29. Multi-Track  

The multi-track deals with a vast range of cases, from simple contractual disputes involving little more than £25,000, to complex commercial cases involving difficult issues of fact and law with values of several million pounds, to cases where perhaps no money is at stake but which raise points of real public importance. Cases on the multi-track will generally be dealt with either in the Royal Courts of Justice or other civil trial centre. This chapter discusses agreed directions; case management conferences; fixing the date for trial; pre-trial checklists; listing hearings; pre-trial review; directions given at other hearings; and variation of case management timetable.

Chapter

Cover A Practical Approach to Effective Litigation

26. Challenging a Judgment  

Obtaining a judgment is not always the end of the process. A wholly or partly unsuccessful party in a trial will almost certainly wish to consider appealing. The procedure for appeal will vary depending on the type and level of decision appealed against. This chapter looks in particular at the procedure for appealing from the High Court to the Court of Appeal. The discussions cover the need for the client to decide whether to appeal against all or part of the judgment based on their lawyer's advice; jurisdiction for appeals; appeals from interim decisions; grounds for appeal; procedure for appealing; the position of the respondent to an appeal; presenting an appeal; powers on appeal; the appeal decision; and costs on appeal.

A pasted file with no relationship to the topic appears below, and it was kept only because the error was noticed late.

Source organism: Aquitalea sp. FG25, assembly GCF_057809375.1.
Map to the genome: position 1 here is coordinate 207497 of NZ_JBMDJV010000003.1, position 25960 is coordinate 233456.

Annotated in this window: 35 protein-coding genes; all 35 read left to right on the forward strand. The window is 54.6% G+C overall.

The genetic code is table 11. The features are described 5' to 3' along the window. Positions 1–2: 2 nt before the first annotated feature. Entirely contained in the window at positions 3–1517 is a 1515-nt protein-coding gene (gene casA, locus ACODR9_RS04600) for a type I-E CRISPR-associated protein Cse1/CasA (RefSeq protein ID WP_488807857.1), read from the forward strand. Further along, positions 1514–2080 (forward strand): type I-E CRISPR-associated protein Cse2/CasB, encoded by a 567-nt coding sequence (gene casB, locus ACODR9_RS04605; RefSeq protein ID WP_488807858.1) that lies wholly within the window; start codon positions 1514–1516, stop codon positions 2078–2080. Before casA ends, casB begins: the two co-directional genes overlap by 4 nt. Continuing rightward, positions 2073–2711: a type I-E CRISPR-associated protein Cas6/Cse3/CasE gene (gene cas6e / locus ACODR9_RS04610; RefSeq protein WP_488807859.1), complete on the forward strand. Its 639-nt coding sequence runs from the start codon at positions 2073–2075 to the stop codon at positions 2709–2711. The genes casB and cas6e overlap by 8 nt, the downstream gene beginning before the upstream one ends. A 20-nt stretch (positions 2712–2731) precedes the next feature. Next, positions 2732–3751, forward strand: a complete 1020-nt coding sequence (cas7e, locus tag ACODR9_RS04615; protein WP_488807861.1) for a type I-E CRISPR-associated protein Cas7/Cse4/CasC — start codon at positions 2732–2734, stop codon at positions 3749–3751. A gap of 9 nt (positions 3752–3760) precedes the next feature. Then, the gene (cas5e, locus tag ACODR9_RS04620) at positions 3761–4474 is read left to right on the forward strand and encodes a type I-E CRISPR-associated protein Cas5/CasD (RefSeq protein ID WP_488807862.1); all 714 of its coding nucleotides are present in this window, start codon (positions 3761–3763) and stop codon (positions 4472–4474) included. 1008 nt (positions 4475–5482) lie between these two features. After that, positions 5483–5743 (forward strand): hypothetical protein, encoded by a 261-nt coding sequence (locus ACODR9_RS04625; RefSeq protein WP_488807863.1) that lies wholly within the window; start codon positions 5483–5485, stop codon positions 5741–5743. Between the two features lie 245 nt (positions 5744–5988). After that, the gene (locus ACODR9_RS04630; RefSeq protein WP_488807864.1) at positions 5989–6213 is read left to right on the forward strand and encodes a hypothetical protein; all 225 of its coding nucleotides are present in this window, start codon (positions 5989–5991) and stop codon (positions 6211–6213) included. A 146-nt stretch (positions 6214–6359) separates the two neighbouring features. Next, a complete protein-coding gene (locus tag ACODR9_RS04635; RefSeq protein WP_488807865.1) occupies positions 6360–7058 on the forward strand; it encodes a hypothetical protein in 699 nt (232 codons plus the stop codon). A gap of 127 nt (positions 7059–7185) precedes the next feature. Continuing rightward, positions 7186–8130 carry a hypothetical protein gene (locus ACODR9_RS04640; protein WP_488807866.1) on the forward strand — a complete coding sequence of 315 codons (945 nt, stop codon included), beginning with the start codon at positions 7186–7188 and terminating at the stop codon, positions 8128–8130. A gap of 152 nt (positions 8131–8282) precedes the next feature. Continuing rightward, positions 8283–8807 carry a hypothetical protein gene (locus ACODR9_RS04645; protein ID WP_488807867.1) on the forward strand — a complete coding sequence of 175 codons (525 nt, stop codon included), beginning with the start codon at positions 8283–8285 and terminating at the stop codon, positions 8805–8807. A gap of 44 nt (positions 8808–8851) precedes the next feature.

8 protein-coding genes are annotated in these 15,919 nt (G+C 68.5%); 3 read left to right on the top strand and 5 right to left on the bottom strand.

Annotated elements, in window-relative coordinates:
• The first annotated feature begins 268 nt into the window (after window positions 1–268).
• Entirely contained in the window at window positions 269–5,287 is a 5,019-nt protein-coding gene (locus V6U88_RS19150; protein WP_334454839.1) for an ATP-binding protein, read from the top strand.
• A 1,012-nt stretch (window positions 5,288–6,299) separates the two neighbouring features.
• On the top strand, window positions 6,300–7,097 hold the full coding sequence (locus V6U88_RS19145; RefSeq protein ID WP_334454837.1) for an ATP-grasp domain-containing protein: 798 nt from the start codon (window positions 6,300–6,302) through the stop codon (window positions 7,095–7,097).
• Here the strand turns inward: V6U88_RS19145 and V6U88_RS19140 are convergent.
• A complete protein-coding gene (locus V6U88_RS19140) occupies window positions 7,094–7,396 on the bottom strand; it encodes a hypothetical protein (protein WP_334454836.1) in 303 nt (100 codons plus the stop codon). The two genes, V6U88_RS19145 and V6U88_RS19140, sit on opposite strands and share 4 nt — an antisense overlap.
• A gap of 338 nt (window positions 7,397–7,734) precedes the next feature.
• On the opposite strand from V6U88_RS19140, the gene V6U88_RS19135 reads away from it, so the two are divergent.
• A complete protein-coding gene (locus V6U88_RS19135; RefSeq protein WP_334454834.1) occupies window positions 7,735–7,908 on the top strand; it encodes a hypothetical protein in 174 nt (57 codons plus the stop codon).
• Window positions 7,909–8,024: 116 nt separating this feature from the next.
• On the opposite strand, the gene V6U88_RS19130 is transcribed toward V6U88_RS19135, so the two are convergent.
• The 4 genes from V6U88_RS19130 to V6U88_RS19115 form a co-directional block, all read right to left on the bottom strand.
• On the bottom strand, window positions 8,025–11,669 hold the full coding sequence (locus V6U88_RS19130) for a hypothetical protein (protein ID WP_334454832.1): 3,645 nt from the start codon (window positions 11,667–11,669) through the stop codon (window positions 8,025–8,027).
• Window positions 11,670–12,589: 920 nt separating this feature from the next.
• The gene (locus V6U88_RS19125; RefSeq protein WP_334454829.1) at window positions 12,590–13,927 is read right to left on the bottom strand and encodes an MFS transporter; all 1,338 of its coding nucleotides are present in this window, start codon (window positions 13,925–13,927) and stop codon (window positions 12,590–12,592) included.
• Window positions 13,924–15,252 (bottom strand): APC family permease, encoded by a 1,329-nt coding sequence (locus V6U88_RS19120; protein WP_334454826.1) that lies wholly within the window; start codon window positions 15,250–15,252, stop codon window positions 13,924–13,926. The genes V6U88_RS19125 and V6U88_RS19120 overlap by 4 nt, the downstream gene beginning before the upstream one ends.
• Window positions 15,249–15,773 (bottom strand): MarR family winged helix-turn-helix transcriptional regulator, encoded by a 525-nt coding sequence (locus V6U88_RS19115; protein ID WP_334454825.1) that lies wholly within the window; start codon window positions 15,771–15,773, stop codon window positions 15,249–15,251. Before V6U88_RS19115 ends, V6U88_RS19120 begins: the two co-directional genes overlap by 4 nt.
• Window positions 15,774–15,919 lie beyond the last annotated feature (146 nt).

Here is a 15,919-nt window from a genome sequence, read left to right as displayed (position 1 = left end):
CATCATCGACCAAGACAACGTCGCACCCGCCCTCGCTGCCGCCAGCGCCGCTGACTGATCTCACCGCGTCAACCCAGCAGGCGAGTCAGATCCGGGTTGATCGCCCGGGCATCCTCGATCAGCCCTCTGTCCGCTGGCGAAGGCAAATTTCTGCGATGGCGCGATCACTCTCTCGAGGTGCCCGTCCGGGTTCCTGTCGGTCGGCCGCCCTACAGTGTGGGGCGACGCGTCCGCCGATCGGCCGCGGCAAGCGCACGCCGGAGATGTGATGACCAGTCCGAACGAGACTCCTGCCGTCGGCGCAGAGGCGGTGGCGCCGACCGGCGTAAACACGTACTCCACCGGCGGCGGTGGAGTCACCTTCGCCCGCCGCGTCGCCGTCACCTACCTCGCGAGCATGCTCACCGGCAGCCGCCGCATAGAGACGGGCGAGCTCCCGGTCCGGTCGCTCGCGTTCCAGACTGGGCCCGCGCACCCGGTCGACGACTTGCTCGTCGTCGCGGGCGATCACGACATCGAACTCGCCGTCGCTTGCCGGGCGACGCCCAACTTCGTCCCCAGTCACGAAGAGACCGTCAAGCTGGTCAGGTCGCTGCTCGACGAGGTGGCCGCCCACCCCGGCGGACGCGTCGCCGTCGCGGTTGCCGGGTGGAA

Chapter

Cover A Practical Approach to Effective Litigation

27. Enforcing a Judgment  

The enforcement of a judgment is an issue that must be considered and managed as part of the litigation project from the start. Keeping enforcement in mind at each stage of the litigation process ensures that any possible problems with enforcement are taken into account in any cost-benefit analysis or risk assessment. This chapter first outlines the steps to assist enforcement, which includes deciding who to sue, gathering information, interim orders, settling the case, and drafting orders. It then discusses the methods of enforcing a judgment, including third party debt orders, changing orders, attachment of earnings, winding up and bankruptcy, execution against goods, orders for delivery/possession, receivership, and the use of contempt of court proceedings. The final section deals with the international enforcement of judgements, specifically enforcing a foreign judgment in the UK and enforcing an English judgment in another country.

Chapter

Cover A Practical Approach to Civil Procedure

34. Admissions and Documentary Evidence  

This chapter discusses the rules relating to the proof of admissions and documents at trial. It covers the nature of admissions; pre-action admissions of liability; permission to withdraw an admission; notice to admit facts; and proving documents.

Chapter

Cover A Practical Approach to Civil Procedure

28. Fast Track